Incidents in the Life of a Sla

Incidents in the Life of a Sla

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Incidents in the Life of a Slave Girl

From Library Journal
Published in 1861, this was one of the first personal narratives by a slave and one of the few written by a woman. Jacobs (1813-97) was a slave in North Carolina and suffered terribly, along with her family, at the hands of a ruthless owner. She made several failed attempts to escape before successfully making her way North, though it took years of hiding and slow progress. Eventually, she was reunited with her children. For all biography and history collections.
Copyright 2002 Cahners Business Information, Inc.
Review
Published in 1861, this was one of the first personal narratives by a slave and one of the few written by a woman. Jacobs (1813-97) was a slave in North Carolina and suffered terribly, along with her family, at the hands of a ruthless owner. She made several failed attempts to escape before successfully making her way North, though it took years of hiding and slow progress. Eventually, she was reunited with her children. For all biography and history collections.
(Library Journal )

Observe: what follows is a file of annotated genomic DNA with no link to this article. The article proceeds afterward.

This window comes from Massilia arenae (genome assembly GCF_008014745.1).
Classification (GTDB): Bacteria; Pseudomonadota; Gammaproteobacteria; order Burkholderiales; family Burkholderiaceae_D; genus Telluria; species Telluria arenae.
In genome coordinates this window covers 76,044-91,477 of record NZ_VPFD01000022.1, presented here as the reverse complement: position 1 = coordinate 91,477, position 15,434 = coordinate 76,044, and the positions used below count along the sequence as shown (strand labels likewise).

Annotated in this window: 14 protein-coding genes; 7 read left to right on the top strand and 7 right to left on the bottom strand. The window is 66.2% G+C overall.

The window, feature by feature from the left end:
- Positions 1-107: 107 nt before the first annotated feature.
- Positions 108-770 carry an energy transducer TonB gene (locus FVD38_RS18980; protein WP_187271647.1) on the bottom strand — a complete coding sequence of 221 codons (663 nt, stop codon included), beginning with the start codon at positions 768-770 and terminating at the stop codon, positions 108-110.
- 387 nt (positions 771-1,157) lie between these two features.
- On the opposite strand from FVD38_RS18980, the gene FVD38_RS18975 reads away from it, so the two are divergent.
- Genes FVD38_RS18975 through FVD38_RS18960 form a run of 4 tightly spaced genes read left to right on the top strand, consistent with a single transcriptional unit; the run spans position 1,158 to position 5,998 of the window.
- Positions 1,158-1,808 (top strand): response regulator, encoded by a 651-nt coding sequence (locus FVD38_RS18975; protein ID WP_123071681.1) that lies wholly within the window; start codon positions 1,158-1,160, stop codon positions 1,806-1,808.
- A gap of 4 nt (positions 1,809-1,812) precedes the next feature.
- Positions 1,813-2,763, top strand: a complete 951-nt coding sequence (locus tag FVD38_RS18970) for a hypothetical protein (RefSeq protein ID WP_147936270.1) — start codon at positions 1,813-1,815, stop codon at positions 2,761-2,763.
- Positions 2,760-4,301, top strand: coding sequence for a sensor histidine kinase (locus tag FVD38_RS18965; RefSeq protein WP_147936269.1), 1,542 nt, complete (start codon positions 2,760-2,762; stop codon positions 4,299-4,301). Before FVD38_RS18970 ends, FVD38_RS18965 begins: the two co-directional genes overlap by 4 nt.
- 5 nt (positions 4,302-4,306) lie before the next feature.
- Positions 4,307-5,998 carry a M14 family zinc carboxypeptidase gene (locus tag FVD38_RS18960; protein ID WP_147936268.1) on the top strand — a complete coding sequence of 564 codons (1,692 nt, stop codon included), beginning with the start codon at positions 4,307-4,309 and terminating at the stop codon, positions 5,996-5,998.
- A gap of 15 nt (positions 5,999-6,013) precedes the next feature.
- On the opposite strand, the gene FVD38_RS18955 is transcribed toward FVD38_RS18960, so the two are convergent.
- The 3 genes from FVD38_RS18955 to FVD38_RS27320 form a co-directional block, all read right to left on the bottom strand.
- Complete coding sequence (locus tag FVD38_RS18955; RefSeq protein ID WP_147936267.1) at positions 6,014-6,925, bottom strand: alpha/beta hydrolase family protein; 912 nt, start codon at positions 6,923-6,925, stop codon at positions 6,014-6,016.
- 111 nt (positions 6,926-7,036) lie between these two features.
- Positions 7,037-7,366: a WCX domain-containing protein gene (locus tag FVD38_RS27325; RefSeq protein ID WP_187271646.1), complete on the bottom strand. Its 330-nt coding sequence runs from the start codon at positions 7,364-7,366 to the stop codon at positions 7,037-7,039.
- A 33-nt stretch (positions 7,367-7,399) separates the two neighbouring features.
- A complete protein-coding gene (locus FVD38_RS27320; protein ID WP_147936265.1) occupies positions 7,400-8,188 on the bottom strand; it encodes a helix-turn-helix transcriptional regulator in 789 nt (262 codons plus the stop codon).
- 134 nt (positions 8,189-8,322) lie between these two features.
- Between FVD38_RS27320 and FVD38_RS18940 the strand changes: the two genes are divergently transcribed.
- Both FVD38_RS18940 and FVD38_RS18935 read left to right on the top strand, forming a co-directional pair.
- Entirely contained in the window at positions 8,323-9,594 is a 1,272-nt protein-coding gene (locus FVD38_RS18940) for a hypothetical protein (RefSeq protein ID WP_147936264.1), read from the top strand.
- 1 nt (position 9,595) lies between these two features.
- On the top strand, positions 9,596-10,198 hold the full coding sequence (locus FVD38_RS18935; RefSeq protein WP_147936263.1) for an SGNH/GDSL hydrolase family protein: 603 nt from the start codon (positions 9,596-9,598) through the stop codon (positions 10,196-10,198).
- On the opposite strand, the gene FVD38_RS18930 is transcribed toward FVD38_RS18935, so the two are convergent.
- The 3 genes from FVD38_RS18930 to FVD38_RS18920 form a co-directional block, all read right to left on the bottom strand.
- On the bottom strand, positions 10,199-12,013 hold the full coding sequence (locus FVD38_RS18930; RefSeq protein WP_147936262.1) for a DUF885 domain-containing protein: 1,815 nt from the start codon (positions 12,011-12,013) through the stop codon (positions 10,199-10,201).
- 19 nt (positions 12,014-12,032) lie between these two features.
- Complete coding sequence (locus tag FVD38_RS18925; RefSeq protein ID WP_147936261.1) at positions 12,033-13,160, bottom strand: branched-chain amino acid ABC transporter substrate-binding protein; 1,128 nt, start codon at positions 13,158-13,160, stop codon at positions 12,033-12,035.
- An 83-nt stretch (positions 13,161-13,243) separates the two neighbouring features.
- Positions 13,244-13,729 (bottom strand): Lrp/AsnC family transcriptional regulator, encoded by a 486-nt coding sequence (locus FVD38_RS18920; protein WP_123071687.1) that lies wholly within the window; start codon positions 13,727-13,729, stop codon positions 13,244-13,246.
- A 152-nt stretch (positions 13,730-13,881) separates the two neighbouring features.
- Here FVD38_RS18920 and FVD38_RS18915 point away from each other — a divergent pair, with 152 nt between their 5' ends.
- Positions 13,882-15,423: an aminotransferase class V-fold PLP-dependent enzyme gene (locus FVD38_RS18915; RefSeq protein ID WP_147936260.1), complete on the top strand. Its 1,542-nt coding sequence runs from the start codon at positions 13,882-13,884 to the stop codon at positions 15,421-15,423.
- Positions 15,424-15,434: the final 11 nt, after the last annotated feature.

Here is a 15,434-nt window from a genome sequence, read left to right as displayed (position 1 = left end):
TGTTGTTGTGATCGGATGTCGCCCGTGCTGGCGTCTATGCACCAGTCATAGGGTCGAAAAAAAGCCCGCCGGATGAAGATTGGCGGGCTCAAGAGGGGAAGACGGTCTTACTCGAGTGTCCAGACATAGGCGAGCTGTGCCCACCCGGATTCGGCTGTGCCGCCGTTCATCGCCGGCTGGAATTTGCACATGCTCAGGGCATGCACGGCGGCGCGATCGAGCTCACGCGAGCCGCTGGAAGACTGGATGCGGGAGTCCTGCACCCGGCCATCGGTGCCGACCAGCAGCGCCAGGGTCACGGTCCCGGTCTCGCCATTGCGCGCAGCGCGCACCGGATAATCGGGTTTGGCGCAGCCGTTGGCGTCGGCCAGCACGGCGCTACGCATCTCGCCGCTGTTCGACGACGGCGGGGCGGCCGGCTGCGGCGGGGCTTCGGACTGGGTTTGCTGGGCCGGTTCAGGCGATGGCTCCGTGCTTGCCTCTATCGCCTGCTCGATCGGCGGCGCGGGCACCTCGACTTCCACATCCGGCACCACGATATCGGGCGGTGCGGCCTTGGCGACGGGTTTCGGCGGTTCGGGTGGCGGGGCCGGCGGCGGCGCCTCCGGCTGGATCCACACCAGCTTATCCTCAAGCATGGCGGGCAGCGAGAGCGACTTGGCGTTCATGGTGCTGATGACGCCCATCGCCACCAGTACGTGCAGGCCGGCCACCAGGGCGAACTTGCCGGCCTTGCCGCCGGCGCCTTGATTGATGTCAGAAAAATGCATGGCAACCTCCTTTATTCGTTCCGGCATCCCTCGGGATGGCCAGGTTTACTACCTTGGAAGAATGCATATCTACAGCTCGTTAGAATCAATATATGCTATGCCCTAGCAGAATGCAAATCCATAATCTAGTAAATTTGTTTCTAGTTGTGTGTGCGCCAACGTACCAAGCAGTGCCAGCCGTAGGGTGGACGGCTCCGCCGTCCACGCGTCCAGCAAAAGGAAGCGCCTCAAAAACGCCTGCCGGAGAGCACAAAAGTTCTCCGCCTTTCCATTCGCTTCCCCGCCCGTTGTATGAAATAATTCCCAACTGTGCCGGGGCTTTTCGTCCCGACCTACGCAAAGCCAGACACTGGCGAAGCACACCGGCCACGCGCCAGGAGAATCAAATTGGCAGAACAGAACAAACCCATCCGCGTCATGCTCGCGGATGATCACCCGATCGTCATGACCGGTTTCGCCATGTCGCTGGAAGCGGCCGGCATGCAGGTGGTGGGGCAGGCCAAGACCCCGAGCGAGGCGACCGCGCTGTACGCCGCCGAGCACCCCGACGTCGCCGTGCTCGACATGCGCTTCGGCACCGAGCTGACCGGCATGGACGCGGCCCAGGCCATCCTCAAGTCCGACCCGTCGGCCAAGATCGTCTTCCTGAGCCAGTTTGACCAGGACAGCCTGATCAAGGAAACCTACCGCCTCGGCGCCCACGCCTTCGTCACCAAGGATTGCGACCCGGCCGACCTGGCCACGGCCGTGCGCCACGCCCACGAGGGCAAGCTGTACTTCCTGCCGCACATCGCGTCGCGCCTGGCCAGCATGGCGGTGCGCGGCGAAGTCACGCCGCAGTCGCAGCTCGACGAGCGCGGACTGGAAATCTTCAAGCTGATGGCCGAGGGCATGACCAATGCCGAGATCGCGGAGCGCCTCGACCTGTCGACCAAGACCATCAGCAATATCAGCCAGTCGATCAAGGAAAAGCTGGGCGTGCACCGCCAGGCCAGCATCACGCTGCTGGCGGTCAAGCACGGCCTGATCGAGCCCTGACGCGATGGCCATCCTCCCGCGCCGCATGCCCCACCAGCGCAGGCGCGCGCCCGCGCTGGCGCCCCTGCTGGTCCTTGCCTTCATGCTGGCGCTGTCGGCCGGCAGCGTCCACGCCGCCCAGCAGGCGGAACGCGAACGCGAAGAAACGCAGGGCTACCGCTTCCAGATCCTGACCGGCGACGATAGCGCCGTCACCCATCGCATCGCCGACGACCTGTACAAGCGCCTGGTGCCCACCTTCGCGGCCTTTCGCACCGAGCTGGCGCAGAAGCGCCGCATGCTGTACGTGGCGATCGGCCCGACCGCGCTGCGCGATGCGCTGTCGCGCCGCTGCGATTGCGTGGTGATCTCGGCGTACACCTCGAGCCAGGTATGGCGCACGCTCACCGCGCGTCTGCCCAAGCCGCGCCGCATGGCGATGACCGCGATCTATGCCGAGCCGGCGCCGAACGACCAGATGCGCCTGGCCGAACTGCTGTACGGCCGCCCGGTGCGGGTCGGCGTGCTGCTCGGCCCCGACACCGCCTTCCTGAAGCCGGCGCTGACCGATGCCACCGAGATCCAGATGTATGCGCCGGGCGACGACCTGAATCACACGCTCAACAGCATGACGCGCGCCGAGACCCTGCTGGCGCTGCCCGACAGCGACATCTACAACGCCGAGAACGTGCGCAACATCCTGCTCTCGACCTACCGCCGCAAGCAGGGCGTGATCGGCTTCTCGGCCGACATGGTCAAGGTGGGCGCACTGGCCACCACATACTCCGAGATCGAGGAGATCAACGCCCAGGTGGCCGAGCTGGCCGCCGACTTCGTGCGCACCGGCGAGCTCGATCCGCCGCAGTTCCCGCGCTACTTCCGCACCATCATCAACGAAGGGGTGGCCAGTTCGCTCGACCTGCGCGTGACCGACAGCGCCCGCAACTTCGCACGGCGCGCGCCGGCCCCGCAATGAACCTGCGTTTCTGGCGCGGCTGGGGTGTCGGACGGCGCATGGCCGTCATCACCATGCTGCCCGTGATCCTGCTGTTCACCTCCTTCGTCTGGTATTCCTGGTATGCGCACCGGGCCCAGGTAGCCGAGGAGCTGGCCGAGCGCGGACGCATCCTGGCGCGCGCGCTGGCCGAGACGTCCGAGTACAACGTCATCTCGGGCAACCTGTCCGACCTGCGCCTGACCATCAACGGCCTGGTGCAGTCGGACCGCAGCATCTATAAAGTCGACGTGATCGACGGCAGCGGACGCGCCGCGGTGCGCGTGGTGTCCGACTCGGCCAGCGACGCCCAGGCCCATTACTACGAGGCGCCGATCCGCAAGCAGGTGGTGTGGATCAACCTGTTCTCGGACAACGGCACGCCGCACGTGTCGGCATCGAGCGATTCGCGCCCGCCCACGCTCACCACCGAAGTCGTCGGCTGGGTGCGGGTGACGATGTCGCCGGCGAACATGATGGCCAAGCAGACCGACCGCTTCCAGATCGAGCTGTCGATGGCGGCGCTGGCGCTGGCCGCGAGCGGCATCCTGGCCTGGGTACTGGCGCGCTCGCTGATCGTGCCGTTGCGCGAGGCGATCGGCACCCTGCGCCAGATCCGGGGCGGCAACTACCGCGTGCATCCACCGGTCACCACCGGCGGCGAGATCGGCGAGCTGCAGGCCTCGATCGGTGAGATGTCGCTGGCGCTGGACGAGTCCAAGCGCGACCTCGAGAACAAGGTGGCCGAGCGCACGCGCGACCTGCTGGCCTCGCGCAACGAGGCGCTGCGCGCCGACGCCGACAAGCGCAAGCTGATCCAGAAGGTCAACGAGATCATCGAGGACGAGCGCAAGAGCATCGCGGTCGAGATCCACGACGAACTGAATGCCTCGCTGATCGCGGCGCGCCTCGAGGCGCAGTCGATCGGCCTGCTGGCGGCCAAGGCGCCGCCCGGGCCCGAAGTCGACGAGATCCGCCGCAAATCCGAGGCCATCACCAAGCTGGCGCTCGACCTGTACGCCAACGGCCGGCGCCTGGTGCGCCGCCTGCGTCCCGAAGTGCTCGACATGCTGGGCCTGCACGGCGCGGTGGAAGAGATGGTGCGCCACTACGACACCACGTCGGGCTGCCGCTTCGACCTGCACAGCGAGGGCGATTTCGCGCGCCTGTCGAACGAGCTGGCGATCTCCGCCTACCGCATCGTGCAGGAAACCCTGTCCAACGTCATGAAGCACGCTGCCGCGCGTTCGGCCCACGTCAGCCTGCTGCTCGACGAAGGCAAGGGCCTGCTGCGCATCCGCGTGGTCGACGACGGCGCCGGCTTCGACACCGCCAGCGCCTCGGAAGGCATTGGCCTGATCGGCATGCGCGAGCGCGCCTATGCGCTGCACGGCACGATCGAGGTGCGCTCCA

"Slavery is terrible for men, but it is far more terrible for women," Harriet Jacobs wrote in 1861. At that time she was an escaped slave living in the north, but the Fugitive Slave Law of 1850 meant that she could not longer consider being in the northern states a guarantee of freedom or safety. Her book is an eloquent recital of the suffering that is slavery. Families broken apart; promises of freedom made but never kept; whippings, beatings, and burnings; masters selling their own children - all are recounted with precise detail and a blazing indignation. Harriet Jacobs' master started pursuing her when she was fifteen; in disgust she continually refused and avoided him. Her first attempt at revenge and escape failed: she became the lover of a local unmarried white man and had several children, but even then her master refused to sell her. Finally, in desperation, she ran away and hid in an uninsulated garret, three feet high at its tallest point with almost no air or light. She stayed there for seven years, enduring cold, heat, and a crippling lack of movement, always hoping to catch a glimpse of her children through a crack in the walls as they walked by on the road below her. At last she had a chance to escape to the North. Her story is a remarkable testimony to her strength and courage, and an unrelenting attack upon the institution of slavery. -- For great reviews of books for girls, check out Let's Hear It for the Girls: 375 Great Books for Readers 2-14. -- From 500 Great Books by Women; review by Erica Bauermeister (Erica Bauermeister )

Tags: the life of a slave, sla.

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